Now you’d think she’d just drop the mic there.
He had the majority of 1st place votes and 2 writers didn’t have him on their ballots?!! can you pick more out of touch people to vote?@MLB
–Dave Roberts steered the Dodgers to a 91-71 record and was named NL Manager of the Year. The Dodgers had a payroll of $279M.
We’re not calling the Cubs a small-market team ($188M) but they did manage to put up 103 wins. Sorry, Joe Maddon. The other finalist, Dusty Baker, is a rank idiot but he also managed to win more games than the Dodgers did (95) with even less payroll ($143M).
–Felix Hernandez is 30 years old and has 2262 MLB innings on his arm. So how’s he going to spend his winter? Pitching winter baseball, of course, home in Venezuela. Dangerous for his arm, danger as a kidnap risk. King Felix has made 30+ MLB starts every year since 2006, so let’s tempt the Durability Gods, shall we?
How wild is it that Hillary Clinton won the nationwide popular vote but lost the election, just like Al Gore did in 2000?
It’s no big deal. And here’s something to get your head around: suppose the national popular vote decided the presidency. There’s no guarantee Hillary would have even won. Why? Because the campaign would have looked very different. Consider what happens when you change the rules of baseball.
We all know the MLB rules for extra innings. Turns out in other places they play it differently:
–In Europe, and country-vs-country (IFAB), from the 11th inning you start with runners on 1st and 2nd base.
–In Asia, a 12 inning game, or in Japan any game that goes 3.5 hours long, is scored a tie. Playoff games are replayed.
You might like these rules (in the 3.5-hour scenario, Sawx—Yankees would struggle to play a little league six innings) but they certainly change the game away from what we know as MLB.
Starting an inning with men on base rewards teams that can manufacture runs.
Knowing that a tie-after-12 is a tie helps the team with the less rested bull pen as they know they’ll never have to worry about the 13th.
OK, back to the election.
The current rules force both parties to play by the same strategy: compete in the “battleground” states where the race is close for winner-take-all electoral votes. If you change the rules into a nationwide popular vote contest, it’s like changing the rules of extra innings, or something more radical like disallowing base stealing: candidates could try multiple strategies, including adding to their national total in states where they are already way ahead or way behind.
California has 55 electoral votes, far more than any other state. But neither Trump nor Clinton really campaigned there, because everyone knew Clinton would win. New Hampshire only has 4 electoral votes, and both nominees spent a lot of time there because both felt they really needed them.
California’s voter turnout of 8.4 million was pretty low too (less than Florida’s 9 million turnout, when Florida was a very close state but offered only 29 electoral votes). The voters also saw the writing on the wall that Clinton would win California, so many stayed home.
Now suppose it was a national popular vote contest. At least one campaign, or maybe both, would focus on picking up an extra few hundred thousand votes in California. Neither would waste time on New Hampshire, where only 700,000 people voted total and it was always going to be roughly split.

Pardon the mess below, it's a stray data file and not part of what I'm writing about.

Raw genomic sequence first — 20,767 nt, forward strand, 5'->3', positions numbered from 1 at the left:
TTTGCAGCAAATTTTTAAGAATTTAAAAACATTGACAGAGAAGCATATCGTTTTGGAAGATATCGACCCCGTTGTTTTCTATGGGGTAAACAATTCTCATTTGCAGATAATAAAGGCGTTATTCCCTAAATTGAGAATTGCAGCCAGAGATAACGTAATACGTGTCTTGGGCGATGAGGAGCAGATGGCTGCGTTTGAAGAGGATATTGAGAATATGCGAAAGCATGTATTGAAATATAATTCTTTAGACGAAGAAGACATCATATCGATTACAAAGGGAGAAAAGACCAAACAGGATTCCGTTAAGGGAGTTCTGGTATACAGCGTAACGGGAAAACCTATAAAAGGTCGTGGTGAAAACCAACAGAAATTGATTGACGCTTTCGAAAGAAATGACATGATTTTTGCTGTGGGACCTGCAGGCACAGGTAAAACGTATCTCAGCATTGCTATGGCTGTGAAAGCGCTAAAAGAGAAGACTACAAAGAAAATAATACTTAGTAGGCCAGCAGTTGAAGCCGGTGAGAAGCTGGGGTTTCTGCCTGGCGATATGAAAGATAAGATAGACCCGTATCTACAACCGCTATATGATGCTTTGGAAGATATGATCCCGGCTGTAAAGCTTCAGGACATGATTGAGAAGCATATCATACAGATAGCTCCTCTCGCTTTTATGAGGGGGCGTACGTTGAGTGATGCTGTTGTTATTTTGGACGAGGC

Would Hillary have won such an election? Maybe. We’ll never know.
Would the Indians have won Game 7 of the world series if extra innings had started with men on base? We’ll never know.
Thanks for writing,
So in an ongiong quest to educate the offspring, Mrs. Saget rounded up the family and took them to the Art Museum for some good old-fashioned filth. Only time will tell if, come November, this kind of “art” will get sent to storage so that we can Make America Great Again!
This might be JR Richard (?). The potentially NSFW stuff is after the jump.
Hannah Keyser on how minor leaguers get by on $1500/mo, seven months a year:
Went out with Mendoza and Dutch Boy Friday night. Good time.
No point in dwelling on the negatives, what few there wree. It was dark so I wound up wearing half my tasteless drippy pasta. The bar, which I’m done with, had the athletes walk from the Olympic ceremony on the big screen instead of baseball. There were a couple slow-pitch stories but one was actually entertaining: Dutch Boy couldn’t get it out of the infield, but a girl who broke her arm two weeks ago and hit one-armed with a sling on the broken one went 4-for-4.
I embarrassed myself somewhat by not realizing I was playing Dutch Boy this week. Whoops. I haven’t beaten anybody in a month and I’m doing well this week so I gues I should have known.
Mendoza keeps talking about begging Frodo to come back top the league and I must admit I don’t understand. It’s his league. Is it dwarf lust? Mendoza points out that Frodo’s won it twice. Frodo uses a boom-or-bust strategy and the the bust years (which occur far more frequently) Mendoza either has to harrass him to set his lineup, or sets his lineup for him. Frodo doesn’t trade, and adds nothing to the league otherwise. Oh well, it is Mendoza’s league and I keep trying and failing to set up a decent league myself, so I can’t say too much.
There was some commentary/wonder about why Shaggy has not been very active in recent weeks. DAVID looks like making the playoffs, which rather surprised the panel. Dutch Boy was commenting that the season seemed too long, but this seemed misplaced, as his season was over three months ago.